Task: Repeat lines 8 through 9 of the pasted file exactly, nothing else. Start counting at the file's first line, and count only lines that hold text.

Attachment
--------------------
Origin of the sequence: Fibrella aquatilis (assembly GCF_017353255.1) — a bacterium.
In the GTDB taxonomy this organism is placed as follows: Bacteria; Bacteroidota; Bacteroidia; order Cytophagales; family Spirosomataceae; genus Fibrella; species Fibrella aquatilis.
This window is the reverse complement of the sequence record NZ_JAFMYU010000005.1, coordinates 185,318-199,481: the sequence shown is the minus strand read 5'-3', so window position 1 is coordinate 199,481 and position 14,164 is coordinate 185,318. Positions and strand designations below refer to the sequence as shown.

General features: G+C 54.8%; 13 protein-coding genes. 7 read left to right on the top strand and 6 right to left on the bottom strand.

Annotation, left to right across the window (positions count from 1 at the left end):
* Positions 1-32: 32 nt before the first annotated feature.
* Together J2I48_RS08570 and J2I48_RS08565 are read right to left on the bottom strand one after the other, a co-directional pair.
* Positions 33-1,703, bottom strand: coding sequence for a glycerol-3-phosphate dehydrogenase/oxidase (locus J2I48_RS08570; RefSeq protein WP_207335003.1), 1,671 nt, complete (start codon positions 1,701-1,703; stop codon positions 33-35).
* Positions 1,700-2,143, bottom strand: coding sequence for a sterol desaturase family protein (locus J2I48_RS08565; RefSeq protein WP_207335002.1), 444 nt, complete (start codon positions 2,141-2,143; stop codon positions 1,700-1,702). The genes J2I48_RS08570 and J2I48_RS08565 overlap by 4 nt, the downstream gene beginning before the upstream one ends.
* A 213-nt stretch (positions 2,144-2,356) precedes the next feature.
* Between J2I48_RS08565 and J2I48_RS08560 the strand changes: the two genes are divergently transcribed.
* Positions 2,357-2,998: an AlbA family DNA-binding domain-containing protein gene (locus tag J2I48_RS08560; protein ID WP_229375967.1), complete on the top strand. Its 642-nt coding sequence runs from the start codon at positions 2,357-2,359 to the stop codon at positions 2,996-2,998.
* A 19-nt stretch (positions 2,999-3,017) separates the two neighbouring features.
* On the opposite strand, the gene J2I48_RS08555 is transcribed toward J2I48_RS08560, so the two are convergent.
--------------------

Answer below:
* Positions 33-1,703, bottom strand: coding sequence for a glycerol-3-phosphate dehydrogenase/oxidase (locus J2I48_RS08570; RefSeq protein WP_207335003.1), 1,671 nt, complete (start codon positions 1,701-1,703; stop codon positions 33-35).
* Positions 1,700-2,143, bottom strand: coding sequence for a sterol desaturase family protein (locus J2I48_RS08565; RefSeq protein WP_207335002.1), 444 nt, complete (start codon positions 2,141-2,143; stop codon positions 1,700-1,702). The genes J2I48_RS08570 and J2I48_RS08565 overlap by 4 nt, the downstream gene beginning before the upstream one ends.